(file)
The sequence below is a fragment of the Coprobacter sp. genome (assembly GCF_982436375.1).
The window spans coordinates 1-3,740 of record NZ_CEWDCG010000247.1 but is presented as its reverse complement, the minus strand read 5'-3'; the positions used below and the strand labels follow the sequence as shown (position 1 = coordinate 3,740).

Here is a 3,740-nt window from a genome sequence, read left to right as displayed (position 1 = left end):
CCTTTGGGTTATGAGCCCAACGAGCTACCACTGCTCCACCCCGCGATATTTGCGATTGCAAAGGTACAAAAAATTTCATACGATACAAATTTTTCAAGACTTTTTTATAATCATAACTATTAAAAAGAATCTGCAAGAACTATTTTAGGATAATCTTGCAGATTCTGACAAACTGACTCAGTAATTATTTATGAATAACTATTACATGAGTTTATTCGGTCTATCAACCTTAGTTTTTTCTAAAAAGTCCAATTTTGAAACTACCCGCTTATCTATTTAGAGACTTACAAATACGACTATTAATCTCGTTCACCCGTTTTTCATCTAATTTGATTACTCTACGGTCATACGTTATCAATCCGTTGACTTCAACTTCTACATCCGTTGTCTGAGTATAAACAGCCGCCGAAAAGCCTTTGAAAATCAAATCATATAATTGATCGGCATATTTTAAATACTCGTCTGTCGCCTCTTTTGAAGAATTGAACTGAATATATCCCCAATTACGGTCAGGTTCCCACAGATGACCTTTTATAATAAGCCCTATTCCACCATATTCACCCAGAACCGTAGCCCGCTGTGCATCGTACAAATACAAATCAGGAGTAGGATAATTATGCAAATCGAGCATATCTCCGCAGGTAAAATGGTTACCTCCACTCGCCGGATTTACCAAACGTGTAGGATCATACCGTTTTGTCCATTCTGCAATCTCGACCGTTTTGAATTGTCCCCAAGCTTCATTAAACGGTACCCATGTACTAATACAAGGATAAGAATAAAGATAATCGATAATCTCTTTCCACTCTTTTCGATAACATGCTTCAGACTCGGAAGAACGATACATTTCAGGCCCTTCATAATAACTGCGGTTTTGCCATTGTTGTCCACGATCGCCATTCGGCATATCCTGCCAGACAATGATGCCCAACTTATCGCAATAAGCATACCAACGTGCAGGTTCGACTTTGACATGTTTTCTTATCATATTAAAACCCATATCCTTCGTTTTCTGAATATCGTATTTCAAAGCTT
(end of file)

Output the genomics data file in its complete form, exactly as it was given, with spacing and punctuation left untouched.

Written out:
The sequence below is a fragment of the Coprobacter sp. genome (assembly GCF_982436375.1).
The window spans coordinates 1-3,740 of record NZ_CEWDCG010000247.1 but is presented as its reverse complement, the minus strand read 5'-3'; the positions used below and the strand labels follow the sequence as shown (position 1 = coordinate 3,740).

Here is a 3,740-nt window from a genome sequence, read left to right as displayed (position 1 = left end):
CCTTTGGGTTATGAGCCCAACGAGCTACCACTGCTCCACCCCGCGATATTTGCGATTGCAAAGGTACAAAAAATTTCATACGATACAAATTTTTCAAGACTTTTTTATAATCATAACTATTAAAAAGAATCTGCAAGAACTATTTTAGGATAATCTTGCAGATTCTGACAAACTGACTCAGTAATTATTTATGAATAACTATTACATGAGTTTATTCGGTCTATCAACCTTAGTTTTTTCTAAAAAGTCCAATTTTGAAACTACCCGCTTATCTATTTAGAGACTTACAAATACGACTATTAATCTCGTTCACCCGTTTTTCATCTAATTTGATTACTCTACGGTCATACGTTATCAATCCGTTGACTTCAACTTCTACATCCGTTGTCTGAGTATAAACAGCCGCCGAAAAGCCTTTGAAAATCAAATCATATAATTGATCGGCATATTTTAAATACTCGTCTGTCGCCTCTTTTGAAGAATTGAACTGAATATATCCCCAATTACGGTCAGGTTCCCACAGATGACCTTTTATAATAAGCCCTATTCCACCATATTCACCCAGAACCGTAGCCCGCTGTGCATCGTACAAATACAAATCAGGAGTAGGATAATTATGCAAATCGAGCATATCTCCGCAGGTAAAATGGTTACCTCCACTCGCCGGATTTACCAAACGTGTAGGATCATACCGTTTTGTCCATTCTGCAATCTCGACCGTTTTGAATTGTCCCCAAGCTTCATTAAACGGTACCCATGTACTAATACAAGGATAAGAATAAAGATAATCGATAATCTCTTTCCACTCTTTTCGATAACATGCTTCAGACTCGGAAGAACGATACATTTCAGGCCCTTCATAATAACTGCGGTTTTGCCATTGTTGTCCACGATCGCCATTCGGCATATCCTGCCAGACAATGATGCCCAACTTATCGCAATAAGCATACCAACGTGCAGGTTCGACTTTGACATGTTTTCTTATCATATTAAAACCCATATCCTTCGTTTTCTGAATATCGTATTTCAAAGCTT